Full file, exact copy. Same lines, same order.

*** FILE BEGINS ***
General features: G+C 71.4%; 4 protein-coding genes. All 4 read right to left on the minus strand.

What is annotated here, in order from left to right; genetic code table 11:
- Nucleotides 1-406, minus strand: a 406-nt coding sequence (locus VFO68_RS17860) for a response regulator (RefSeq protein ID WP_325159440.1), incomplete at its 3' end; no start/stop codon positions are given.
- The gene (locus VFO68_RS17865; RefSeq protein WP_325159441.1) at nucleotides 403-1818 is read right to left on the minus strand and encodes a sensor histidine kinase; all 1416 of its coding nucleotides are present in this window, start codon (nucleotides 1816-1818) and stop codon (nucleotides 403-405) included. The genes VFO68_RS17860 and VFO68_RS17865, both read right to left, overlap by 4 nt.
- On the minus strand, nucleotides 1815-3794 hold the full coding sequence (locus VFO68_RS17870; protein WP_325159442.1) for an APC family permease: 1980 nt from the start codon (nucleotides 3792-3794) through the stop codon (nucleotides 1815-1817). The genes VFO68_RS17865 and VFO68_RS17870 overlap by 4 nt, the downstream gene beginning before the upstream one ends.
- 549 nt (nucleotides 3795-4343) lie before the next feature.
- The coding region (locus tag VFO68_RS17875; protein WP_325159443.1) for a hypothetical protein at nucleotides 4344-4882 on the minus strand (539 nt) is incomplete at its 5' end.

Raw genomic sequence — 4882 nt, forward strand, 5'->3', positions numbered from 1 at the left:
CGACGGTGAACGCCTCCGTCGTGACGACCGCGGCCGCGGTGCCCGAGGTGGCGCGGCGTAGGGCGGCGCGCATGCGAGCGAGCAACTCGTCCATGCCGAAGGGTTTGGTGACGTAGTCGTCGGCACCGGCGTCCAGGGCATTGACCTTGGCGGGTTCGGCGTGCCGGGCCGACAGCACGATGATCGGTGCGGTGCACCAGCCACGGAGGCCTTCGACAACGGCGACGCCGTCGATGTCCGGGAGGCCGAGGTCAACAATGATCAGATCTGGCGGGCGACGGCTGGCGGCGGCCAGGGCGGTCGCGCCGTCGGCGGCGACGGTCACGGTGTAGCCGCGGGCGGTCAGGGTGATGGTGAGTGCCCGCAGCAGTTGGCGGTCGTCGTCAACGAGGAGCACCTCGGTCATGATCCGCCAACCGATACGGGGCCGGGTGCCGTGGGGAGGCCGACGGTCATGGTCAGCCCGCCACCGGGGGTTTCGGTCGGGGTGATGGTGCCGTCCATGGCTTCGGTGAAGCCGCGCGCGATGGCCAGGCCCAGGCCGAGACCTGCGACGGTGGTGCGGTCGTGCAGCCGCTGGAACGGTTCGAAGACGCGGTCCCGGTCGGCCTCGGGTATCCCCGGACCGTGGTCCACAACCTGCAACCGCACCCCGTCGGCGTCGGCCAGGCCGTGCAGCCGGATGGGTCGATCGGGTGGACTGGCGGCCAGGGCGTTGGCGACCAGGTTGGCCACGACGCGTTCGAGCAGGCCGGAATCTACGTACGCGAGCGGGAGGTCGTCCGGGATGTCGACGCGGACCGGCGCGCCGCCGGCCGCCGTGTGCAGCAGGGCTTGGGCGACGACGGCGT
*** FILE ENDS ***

General features: G+C 71.4%; 4 protein-coding genes. All 4 read right to left on the minus strand.

What is annotated here, in order from left to right; genetic code table 11:
- Nucleotides 1-406, minus strand: a 406-nt coding sequence (locus VFO68_RS17860) for a response regulator (RefSeq protein ID WP_325159440.1), incomplete at its 3' end; no start/stop codon positions are given.
- The gene (locus VFO68_RS17865; RefSeq protein WP_325159441.1) at nucleotides 403-1818 is read right to left on the minus strand and encodes a sensor histidine kinase; all 1416 of its coding nucleotides are present in this window, start codon (nucleotides 1816-1818) and stop codon (nucleotides 403-405) included. The genes VFO68_RS17860 and VFO68_RS17865, both read right to left, overlap by 4 nt.
- On the minus strand, nucleotides 1815-3794 hold the full coding sequence (locus VFO68_RS17870; protein WP_325159442.1) for an APC family permease: 1980 nt from the start codon (nucleotides 3792-3794) through the stop codon (nucleotides 1815-1817). The genes VFO68_RS17865 and VFO68_RS17870 overlap by 4 nt, the downstream gene beginning before the upstream one ends.
- 549 nt (nucleotides 3795-4343) lie before the next feature.
- The coding region (locus tag VFO68_RS17875; protein WP_325159443.1) for a hypothetical protein at nucleotides 4344-4882 on the minus strand (539 nt) is incomplete at its 5' end.

Raw genomic sequence — 4882 nt, forward strand, 5'->3', positions numbered from 1 at the left:
CGACGGTGAACGCCTCCGTCGTGACGACCGCGGCCGCGGTGCCCGAGGTGGCGCGGCGTAGGGCGGCGCGCATGCGAGCGAGCAACTCGTCCATGCCGAAGGGTTTGGTGACGTAGTCGTCGGCACCGGCGTCCAGGGCATTGACCTTGGCGGGTTCGGCGTGCCGGGCCGACAGCACGATGATCGGTGCGGTGCACCAGCCACGGAGGCCTTCGACAACGGCGACGCCGTCGATGTCCGGGAGGCCGAGGTCAACAATGATCAGATCTGGCGGGCGACGGCTGGCGGCGGCCAGGGCGGTCGCGCCGTCGGCGGCGACGGTCACGGTGTAGCCGCGGGCGGTCAGGGTGATGGTGAGTGCCCGCAGCAGTTGGCGGTCGTCGTCAACGAGGAGCACCTCGGTCATGATCCGCCAACCGATACGGGGCCGGGTGCCGTGGGGAGGCCGACGGTCATGGTCAGCCCGCCACCGGGGGTTTCGGTCGGGGTGATGGTGCCGTCCATGGCTTCGGTGAAGCCGCGCGCGATGGCCAGGCCCAGGCCGAGACCTGCGACGGTGGTGCGGTCGTGCAGCCGCTGGAACGGTTCGAAGACGCGGTCCCGGTCGGCCTCGGGTATCCCCGGACCGTGGTCCACAACCTGCAACCGCACCCCGTCGGCGTCGGCCAGGCCGTGCAGCCGGATGGGTCGATCGGGTGGACTGGCGGCCAGGGCGTTGGCGACCAGGTTGGCCACGACGCGTTCGAGCAGGCCGGAATCTACGTACGCGAGCGGGAGGTCGTCCGGGATGTCGACGCGGACCGGCGCGCCGCCGGCCGCCGTGTGCAGCAGGGCTTGGGCGACGACGGCGT